News / Edmonton

One month since going full speed, Metro Line largely gets positive reviews

City LRT manager says it’s rare for signalling system to cause traffic delays

Diana Tykha says she can now leave a half an hour later thanks to the faster-moving Metro Line.

Jeremy Simes / Metro

Diana Tykha says she can now leave a half an hour later thanks to the faster-moving Metro Line.

It’s been exactly one month since the Metro Line has run full speed past her stop at MacEwan, which means Diana Tykha is now getting a little bit more sleep. 

“I used to have to leave about an hour-and-a-half early before,” she said on the train Monday, as it zipped towards the core.  “It’s nice to just have that extra 30 minutes to prepare for your day, so I’m happy.”

Last month, the city finally gave the formerly slow-moving Metro Line the green light to run at full speed when travelling through intersections. 

The long-plagued LRT line had been operating at speeds below 50 km/h due to a broken signalling system, causing major headaches and requiring extensive software patches.


When Metro took a ride Monday, the train and signalling system appeared to be in order. Traffic wasn’t backed up on Kingsway heavily, either.

But not everyone is pleased now that the line is finally running at full speed. 

Adam Millie, development director with the Alberta Avenue Community League, said he’s still enduring traffic backlogs due to the signalling system. 

“It’s been stuck twice since it was going full speed,” he said. “I just want them to fix it. It’s exasperating.”

David Stevens on the Metro Line Monday.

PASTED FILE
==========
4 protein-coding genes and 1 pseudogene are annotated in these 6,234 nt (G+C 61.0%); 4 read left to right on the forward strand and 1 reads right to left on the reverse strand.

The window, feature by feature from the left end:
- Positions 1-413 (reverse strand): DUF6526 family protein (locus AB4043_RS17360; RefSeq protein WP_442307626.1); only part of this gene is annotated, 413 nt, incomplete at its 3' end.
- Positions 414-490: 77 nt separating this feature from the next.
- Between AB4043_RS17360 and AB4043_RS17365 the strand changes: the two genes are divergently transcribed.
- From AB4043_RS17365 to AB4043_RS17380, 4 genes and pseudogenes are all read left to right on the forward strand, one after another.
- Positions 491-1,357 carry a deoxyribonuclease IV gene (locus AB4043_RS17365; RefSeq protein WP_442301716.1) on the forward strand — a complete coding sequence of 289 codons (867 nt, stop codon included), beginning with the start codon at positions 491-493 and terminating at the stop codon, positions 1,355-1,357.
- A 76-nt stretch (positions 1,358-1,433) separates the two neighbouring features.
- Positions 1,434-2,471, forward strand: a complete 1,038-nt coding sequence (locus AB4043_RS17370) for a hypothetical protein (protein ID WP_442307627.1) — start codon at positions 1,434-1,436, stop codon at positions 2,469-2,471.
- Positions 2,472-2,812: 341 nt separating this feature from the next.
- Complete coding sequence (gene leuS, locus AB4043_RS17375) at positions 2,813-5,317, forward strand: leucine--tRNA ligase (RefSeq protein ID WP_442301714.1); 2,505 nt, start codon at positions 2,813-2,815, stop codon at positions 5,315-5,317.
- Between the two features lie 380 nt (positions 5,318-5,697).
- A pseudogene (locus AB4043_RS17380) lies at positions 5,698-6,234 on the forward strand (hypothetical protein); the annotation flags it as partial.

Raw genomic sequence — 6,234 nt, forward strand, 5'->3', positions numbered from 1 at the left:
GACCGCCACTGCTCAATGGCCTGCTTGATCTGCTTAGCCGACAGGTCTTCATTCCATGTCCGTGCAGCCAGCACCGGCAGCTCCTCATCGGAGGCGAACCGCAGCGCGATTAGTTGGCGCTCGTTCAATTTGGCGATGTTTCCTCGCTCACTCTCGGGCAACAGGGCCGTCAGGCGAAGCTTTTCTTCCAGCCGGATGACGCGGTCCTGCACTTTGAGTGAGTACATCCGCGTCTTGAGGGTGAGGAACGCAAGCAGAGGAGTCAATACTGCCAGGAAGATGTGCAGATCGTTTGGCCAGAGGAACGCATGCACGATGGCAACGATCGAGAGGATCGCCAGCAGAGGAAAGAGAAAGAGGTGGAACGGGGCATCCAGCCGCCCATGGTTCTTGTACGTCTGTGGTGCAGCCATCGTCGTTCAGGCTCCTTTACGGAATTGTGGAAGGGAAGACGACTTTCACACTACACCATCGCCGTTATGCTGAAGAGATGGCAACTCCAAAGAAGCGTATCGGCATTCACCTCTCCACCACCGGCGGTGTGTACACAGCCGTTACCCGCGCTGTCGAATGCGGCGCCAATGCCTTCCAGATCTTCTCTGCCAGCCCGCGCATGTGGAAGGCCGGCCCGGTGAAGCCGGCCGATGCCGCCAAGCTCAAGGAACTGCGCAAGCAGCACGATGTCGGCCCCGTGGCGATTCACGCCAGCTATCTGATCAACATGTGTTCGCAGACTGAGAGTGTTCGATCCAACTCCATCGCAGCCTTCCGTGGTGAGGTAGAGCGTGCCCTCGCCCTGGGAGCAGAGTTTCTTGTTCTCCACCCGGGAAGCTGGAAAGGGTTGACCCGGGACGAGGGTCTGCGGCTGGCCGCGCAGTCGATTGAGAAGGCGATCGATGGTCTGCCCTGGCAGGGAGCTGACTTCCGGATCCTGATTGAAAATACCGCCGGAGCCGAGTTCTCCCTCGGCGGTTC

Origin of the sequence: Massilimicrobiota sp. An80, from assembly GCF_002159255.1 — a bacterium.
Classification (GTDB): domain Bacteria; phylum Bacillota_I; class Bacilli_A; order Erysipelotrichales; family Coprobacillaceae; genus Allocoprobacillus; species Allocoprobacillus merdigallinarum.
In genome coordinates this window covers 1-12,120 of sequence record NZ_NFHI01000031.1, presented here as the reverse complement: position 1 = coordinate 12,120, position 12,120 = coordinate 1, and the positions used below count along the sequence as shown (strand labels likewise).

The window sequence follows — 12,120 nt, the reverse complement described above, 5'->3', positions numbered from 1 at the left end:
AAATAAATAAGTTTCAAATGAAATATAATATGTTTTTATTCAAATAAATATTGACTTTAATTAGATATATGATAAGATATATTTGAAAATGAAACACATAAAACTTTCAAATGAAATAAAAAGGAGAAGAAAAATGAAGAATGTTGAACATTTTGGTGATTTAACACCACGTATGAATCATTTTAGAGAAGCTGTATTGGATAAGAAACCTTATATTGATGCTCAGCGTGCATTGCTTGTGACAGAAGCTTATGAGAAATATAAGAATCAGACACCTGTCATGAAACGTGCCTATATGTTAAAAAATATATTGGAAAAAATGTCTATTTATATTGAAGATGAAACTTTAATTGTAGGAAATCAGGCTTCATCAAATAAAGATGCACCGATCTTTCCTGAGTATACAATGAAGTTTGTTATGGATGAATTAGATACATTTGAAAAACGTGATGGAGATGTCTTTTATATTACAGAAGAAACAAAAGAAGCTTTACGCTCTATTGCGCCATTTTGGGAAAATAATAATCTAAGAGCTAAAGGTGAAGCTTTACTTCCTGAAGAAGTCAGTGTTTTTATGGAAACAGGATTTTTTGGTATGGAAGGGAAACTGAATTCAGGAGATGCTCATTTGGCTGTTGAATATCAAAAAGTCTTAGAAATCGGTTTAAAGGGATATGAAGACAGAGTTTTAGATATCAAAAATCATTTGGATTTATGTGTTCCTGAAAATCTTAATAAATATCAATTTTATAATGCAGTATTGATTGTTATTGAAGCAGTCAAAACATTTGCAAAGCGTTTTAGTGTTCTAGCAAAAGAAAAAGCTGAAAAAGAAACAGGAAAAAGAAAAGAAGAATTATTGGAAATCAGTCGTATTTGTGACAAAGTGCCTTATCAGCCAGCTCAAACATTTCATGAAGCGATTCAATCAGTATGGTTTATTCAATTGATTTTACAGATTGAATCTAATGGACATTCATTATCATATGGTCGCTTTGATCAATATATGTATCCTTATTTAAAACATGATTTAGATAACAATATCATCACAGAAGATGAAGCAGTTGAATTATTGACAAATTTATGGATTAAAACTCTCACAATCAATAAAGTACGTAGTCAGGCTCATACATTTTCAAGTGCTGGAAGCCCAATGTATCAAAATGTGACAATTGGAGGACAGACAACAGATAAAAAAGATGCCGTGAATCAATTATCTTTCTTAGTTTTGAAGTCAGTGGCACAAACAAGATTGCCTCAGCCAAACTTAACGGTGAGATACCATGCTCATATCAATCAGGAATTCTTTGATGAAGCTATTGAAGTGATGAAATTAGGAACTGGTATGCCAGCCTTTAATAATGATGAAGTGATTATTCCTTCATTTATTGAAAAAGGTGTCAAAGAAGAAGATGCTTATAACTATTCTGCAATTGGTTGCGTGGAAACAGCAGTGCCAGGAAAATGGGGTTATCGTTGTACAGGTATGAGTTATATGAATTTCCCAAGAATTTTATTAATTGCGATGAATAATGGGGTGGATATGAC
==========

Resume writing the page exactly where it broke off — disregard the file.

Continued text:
Jeremy Simes / Metro

David Stevens on the Metro Line Monday.

Indeed, the city still has more work to do before both the Metro Line and Capital Line are integrated--which they call Plan A--according to Guy Boston, manager of LRT delivery. 

He said the line has been performing well overall since going full speed last month. 

“The vast majority, or 90 per cent of crossing times are fairly consistent,” he said. “There is the odd time it could be another 30 seconds longer, which can feel like an eternity.”

Still, train passengers seem to be happy.

Passenger David Stevens said Monday he noticed his trip has been a bit faster. 

“It’s noticeable, but nothing major,” he said. 

Jessica Demeteric said she still avoids the Kingsway and 111 intersection when driving.

“If I have to wait for the train when I’m driving, it’s really not pleasant,” she said. “Otherwise, I’m pretty happy that the trip on the train is a bit faster than what it used to be.”

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